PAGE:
What the Supreme Court Decision About Gender Means for You (And Your Workplace)

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On June 15, 2020, the Supreme Court of the United States ruled on three cases of gay or transgender employees being fired by their employers due to their sexuality or gender identities.[1] The ruling states that Title VII of the Civil Rights Act of 1964 protects gay, lesbian, and transgender people under its prohibition of “discrimination on the basis of sex.” This was a watershed moment for LGBTQ people around the world, as only 21 states provide non-discrimination protections on the basis of sexuality and gender identity.

When LGBTQ people are supported in their identities at work, they are happier, healthier, and more committed to their jobs.[2] LGBTQ people are employed in every industry, and have important knowledge, skills, and professional experience to share. With more and more public media representation of LGBTQ people, and with sexuality and gender identity frameworks changing rapidly, it is more important than ever for employers and employees alike to understand the lived realities of LGBTQ people, and to know their rights and obligations under the law.

I include information about state and federal workplace non-discrimination protections in my workplace LGBTQ 101, Gender and Pronoun 101, Advanced LGBTQ/Gender and Pronoun sessions, and my Cultural Humility courses. We discuss our own identities in the context of protected classes, and the common language and behaviors that violate these statutes. Often people are not familiar with the language and behavior that constitutes differential treatment under the law based on identity. Even the most well-informed ally could unintentionally make mistakes that can make their colleagues and clients uncomfortable, perhaps in ways that break the law.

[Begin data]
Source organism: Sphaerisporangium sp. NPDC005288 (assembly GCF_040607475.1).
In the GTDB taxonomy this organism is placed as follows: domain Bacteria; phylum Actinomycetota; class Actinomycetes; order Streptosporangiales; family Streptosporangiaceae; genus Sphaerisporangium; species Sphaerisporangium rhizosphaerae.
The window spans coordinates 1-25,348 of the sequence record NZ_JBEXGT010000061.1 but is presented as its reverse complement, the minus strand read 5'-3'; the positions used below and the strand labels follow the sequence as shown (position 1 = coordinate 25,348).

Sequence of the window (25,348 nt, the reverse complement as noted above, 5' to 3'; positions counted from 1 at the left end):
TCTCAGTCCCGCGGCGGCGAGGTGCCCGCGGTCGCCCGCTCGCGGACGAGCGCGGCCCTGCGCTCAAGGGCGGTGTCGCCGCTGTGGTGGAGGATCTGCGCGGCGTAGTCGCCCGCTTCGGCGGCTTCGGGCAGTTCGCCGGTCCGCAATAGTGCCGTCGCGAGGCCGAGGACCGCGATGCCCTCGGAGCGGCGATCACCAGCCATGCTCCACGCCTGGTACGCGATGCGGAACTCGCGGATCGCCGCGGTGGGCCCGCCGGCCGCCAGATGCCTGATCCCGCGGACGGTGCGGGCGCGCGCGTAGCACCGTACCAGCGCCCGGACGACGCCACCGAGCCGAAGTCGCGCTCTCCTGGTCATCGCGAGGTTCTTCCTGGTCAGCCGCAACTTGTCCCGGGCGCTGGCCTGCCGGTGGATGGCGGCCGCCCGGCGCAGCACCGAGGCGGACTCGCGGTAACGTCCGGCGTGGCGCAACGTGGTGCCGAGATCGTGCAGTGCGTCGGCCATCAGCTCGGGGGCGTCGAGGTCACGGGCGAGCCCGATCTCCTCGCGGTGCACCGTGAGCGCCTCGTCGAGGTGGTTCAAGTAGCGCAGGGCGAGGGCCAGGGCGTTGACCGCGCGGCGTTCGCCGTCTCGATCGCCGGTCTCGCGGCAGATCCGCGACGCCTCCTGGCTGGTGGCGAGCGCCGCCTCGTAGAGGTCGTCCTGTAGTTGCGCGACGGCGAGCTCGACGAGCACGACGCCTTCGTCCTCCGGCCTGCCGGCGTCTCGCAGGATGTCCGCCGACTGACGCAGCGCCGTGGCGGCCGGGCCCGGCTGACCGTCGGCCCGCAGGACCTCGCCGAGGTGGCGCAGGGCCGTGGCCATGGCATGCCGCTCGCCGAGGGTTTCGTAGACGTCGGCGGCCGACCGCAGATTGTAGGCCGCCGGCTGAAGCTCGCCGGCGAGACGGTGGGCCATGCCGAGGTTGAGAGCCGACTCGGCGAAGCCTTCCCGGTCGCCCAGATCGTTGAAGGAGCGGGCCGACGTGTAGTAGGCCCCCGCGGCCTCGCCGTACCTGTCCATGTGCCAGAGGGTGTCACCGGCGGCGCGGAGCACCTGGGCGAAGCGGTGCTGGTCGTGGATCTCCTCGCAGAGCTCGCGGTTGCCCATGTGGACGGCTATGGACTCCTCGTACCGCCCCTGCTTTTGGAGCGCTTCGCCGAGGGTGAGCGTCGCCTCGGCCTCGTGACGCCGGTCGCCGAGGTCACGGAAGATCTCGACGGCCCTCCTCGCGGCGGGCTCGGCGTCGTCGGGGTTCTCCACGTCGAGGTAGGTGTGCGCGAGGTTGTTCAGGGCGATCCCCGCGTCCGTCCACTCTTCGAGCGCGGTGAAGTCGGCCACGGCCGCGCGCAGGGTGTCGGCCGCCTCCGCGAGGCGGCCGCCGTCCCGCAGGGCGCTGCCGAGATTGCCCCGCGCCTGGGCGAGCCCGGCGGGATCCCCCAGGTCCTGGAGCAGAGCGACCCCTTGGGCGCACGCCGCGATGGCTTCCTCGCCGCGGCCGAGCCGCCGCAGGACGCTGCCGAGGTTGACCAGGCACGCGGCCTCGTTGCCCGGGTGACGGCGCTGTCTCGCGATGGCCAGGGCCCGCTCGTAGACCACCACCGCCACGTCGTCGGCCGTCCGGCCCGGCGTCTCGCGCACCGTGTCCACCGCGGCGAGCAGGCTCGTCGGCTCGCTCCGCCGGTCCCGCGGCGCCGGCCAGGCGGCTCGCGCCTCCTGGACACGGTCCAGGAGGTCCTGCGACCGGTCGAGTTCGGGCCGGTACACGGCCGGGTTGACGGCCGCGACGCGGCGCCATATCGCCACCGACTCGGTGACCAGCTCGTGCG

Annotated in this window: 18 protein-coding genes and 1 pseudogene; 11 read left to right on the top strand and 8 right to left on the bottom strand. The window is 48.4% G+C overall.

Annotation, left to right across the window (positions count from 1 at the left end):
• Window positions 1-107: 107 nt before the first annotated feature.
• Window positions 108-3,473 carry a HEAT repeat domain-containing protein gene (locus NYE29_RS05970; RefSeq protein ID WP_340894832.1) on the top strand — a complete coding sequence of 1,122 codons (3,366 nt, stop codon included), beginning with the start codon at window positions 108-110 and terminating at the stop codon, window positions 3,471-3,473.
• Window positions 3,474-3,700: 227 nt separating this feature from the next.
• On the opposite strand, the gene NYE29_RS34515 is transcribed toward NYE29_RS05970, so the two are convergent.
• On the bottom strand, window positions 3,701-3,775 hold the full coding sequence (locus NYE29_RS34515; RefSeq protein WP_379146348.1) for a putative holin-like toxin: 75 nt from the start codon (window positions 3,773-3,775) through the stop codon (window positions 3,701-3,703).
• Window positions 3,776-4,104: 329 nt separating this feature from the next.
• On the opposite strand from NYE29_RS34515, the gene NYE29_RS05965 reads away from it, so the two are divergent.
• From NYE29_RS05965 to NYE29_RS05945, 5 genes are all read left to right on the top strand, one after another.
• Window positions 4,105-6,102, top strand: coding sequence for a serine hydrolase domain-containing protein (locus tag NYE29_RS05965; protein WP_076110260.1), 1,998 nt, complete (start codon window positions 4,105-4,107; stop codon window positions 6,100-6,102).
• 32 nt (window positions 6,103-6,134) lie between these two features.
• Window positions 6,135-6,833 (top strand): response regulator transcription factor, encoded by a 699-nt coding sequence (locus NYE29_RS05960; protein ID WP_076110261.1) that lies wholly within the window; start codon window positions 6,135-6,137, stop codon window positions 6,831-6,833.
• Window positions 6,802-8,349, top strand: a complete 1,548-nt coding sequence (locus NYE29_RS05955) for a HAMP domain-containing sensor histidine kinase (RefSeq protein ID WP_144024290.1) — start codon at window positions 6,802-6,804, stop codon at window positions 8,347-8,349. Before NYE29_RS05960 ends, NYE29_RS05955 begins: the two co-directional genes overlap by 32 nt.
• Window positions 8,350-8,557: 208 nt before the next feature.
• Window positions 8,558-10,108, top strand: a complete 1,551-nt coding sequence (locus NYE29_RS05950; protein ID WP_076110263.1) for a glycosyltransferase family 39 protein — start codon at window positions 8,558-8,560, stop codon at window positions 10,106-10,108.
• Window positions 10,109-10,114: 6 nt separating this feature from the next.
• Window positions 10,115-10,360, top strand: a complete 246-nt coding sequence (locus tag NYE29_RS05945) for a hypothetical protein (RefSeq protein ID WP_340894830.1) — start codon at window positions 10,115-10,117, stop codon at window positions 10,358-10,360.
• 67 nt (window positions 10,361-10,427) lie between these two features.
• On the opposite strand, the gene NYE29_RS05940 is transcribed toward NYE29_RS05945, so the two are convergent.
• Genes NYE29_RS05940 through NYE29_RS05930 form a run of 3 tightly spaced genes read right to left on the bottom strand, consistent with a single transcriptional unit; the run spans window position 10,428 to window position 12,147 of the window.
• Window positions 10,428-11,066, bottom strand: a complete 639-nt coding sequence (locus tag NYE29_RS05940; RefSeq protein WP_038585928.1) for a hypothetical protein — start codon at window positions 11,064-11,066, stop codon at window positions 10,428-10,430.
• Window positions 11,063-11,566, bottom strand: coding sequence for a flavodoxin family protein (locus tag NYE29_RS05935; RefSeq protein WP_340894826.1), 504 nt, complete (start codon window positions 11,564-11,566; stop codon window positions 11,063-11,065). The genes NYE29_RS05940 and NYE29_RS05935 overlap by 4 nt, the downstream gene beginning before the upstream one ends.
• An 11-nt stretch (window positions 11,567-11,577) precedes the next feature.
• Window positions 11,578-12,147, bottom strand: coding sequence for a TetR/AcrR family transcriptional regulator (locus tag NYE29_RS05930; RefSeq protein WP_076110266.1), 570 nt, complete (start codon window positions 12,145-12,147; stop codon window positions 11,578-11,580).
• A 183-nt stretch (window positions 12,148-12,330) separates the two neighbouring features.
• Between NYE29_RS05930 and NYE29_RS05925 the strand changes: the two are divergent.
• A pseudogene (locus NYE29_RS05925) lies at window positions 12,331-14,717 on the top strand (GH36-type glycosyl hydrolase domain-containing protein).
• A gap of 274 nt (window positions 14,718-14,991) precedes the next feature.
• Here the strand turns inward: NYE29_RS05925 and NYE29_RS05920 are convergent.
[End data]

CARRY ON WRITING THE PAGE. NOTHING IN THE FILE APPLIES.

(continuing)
Of course, legal obligation is not the primary reason I believe people should make an effort to educate themselves about gender—it’s about basic respect for our colleagues and community members. Furthermore, we each have a sex assigned at birth, a gender expression, a gender identity, and a sexual orientation. We each construct our identities through making meaning out of these parts of ourselves, and each of us is shaped, sometimes in harmful ways, by messages we get about sexuality and gender. Enforcement of stereotypes based on gender or sexuality hurts all of us, and can impact our business’ bottom line.

[1] Sexual orientation cases: Bostock v. Clayton County, Ga., and Altitude Express v. Zarda. Gender identity case: R.G. & G.R. Harris Funeral Homes v. EEOC.

[2] Badgett, et. al., The Business Impact of LGBT-Supportive Work Policies; Williams Institute, May 2013.

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